Thirsty Boy Drinking Water Outdoors

By Carol Harrison, RD

Summer is here, and fueling up sporty kids to help them feel and perform their best is now easier with this resource: Fuel up for Fun. Designed for parents and coaches of kids 6 to 15 years of age, this resource fills a gap I noticed while raising my three sporty kids: what should I feed them, and how do I do that and still make it to practice on time! Parents and coaches who reviewed the resource agreed it addresses their top sports nutrition questions, and it is jammed with practical how-to tips. It’s now updated to include references to Health Canada’s new food guide, and multiple copies of this resource can be ordered at no charge.

canada food guide eat well plate 1
canada food guide eat well plate 1

Three key take-aways to share with parents and coaches:

1.Back to Basics: replace ultra-processed food with nutrient-rich wholesome food

It can be easy to feel overwhelmed by the plethora of nutritional advice, but consider this: amongst Canadian kids’ ages 9 to 13 years of age, 57% of their calories come from calorie-rich, nutrient-poor, ultra-processed food like frozen pizza, french fries, sweetened cereals, candy, salty snacks and pop. Given that the number one nutritional priority for most families will be to help kids fill up on nutrient-rich, wholesome foundational foods, Health Canada’s new “Eat Well Plate” is a great place to start.

TIP: What to offer before, during and after physical activity, how to handle challenges like practices over the dinner hour, and how to handle treats and more are all covered in “Fuel up For Fun.”

Good to know: The nutritional value of foods represented in the protein group varies widely with omega-3s from fatty fish, iron from beef, calcium from dairy, choline from eggs, and fiber from beans and lentils. That old wisdom about eating a variety of wholesome foods still holds true, especially for the protein group.

canada food guide eat well plate 2
canada food guide eat well plate 2

2.Hydration Basics: Water is still king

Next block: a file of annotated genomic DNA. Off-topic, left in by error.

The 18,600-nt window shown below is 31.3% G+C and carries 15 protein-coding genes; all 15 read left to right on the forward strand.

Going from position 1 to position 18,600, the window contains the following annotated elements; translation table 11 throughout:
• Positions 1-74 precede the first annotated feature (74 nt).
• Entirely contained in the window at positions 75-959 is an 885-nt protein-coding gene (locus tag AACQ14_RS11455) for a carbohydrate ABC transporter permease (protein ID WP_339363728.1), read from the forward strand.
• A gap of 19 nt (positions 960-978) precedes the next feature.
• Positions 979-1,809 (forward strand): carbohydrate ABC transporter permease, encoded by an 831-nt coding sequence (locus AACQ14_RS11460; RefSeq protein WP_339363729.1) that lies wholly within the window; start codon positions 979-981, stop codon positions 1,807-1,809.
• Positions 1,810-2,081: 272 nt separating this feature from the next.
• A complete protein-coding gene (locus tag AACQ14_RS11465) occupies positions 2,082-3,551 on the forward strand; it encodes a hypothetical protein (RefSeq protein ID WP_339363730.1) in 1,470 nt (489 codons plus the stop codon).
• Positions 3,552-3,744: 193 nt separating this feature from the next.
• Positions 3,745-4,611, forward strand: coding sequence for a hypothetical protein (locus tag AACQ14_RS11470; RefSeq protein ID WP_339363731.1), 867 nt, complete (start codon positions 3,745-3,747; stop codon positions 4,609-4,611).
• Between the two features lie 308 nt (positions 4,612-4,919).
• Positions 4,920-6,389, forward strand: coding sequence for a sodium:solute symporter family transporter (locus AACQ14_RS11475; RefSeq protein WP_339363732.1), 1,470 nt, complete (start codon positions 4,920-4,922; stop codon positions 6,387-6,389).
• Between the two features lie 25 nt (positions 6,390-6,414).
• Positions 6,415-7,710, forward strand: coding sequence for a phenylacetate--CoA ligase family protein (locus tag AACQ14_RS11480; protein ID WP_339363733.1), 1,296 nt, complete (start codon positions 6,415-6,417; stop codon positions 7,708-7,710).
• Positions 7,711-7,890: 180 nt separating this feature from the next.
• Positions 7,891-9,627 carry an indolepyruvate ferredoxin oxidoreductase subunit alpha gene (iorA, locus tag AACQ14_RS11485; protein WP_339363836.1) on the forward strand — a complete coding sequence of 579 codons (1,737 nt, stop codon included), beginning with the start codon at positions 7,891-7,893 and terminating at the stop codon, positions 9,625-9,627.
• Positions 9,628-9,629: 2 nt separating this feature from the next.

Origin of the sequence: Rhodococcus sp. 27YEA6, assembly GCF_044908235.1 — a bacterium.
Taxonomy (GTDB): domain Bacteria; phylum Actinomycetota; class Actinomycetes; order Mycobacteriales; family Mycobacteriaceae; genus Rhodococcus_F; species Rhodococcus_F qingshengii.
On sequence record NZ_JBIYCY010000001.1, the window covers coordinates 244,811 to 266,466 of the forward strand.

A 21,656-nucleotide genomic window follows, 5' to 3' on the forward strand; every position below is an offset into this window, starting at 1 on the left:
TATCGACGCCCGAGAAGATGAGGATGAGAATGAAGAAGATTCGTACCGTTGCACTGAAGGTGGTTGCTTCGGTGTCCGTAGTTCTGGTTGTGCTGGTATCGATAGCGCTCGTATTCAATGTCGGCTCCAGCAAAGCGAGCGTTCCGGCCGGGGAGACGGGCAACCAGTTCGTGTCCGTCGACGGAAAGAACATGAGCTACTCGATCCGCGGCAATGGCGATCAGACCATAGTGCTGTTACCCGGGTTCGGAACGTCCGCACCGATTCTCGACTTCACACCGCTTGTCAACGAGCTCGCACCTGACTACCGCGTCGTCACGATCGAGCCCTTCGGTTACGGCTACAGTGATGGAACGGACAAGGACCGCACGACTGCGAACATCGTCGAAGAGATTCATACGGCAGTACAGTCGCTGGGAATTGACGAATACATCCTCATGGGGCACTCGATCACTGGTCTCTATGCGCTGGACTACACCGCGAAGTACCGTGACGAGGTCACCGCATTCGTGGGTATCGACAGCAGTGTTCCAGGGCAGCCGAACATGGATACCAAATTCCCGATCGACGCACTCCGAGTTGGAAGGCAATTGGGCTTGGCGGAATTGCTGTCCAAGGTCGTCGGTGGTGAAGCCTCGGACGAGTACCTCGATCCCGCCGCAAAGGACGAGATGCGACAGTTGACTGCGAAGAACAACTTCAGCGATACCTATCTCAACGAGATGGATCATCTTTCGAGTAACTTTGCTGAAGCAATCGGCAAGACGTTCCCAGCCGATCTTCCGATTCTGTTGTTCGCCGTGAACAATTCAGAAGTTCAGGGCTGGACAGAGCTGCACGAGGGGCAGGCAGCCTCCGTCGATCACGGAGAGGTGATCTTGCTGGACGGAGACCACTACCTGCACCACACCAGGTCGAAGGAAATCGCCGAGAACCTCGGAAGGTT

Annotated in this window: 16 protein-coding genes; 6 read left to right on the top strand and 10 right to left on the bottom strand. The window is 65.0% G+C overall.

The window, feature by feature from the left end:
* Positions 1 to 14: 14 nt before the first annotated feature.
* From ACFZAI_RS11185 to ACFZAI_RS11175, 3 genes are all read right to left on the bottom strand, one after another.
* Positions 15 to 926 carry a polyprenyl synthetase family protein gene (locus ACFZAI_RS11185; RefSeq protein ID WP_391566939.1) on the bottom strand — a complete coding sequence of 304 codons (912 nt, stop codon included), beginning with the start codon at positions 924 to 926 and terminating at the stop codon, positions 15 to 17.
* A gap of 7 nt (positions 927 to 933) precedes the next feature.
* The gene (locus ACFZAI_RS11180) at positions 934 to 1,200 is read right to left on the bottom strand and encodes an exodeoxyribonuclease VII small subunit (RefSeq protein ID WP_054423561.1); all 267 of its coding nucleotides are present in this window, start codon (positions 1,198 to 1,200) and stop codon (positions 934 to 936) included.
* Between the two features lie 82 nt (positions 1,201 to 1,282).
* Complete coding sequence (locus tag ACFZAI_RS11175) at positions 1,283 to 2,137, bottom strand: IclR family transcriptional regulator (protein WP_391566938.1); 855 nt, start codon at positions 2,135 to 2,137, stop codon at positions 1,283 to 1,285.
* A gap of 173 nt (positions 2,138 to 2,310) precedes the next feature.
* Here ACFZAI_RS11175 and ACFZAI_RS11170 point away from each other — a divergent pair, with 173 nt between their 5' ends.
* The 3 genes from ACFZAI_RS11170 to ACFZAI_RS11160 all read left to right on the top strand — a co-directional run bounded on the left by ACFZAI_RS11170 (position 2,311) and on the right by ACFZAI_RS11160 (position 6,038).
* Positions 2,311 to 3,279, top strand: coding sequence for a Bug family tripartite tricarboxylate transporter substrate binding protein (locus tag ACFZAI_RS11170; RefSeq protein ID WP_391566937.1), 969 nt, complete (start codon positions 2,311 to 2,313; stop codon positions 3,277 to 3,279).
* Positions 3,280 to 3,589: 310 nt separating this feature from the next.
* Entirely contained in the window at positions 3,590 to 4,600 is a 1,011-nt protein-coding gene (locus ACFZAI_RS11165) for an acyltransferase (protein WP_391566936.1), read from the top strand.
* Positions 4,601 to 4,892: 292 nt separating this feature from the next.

Getting enough water helps kids to feel energized during workouts, and to avoid cramps as well. Because thirst is not a reliable sign of dehydration, kids need reminders to drink before, during and after physical activity. Kids may not realize it, but they continue to lose fluids or dehydrate even after games and practices.

Young boy taking a break from riding his bike to rehydrate
Thirsty Boy Drinking Water Outdoors

TIP: Wondering about hydrating with juice, sports drinks and energy drinks?  That’s all covered in “Fuel up for Fun”, including a recipe to make your own sports drink.

Good to know: Kids will drink more water when it’s flavoured. Try adding mint, orange or lemon slices to water.

3.Plan ahead to work smarter, not longer in the kitchen

For most of us, time is the biggest barrier to helping our active kids get the good nutrition they need. Try to get ahead by doing some meal prep on Sundays:

  • Hard cook eggs, chop up cubes of cheese, fruit and veggies or make muffin-tin frittatas for breakfast on the go.
  • Make containers of dried fruit, nuts and whole grain cereal for a portable and energizing snack after practices and games.
  • Pan fry some ground beef with diced bell peppers and onions then add in a can of rinsed kidney beans. Use that as a base for a head start on a weeknight dinner of tacos, pasta with meat sauce or grab-and-go burritos.

TIP: Eat well during “away” tournaments. Pack up a cooler, book a hotel room with a fridge and organize family potluck suppers. For times when teams do eat out, “Fuel up for Fun” offers lots of tips for making better-for-you choices.

Good to know: Kids can get enough protein from food, and do not need to rely on protein supplements which are costly, highly processed and don’t offer the same nutritional benefits as whole foods. Animal foods like meat, fish, cheese and poultry are richer in protein than plant options like beans and nuts, but for optimal nutrition it’s good to include a variety of both animal and plant-based proteins.


Carol Harrison is a registered dietitian who loves her daily workouts! She has a food nutrition communications company in Toronto. Follow Carol on Twitter and Instagram.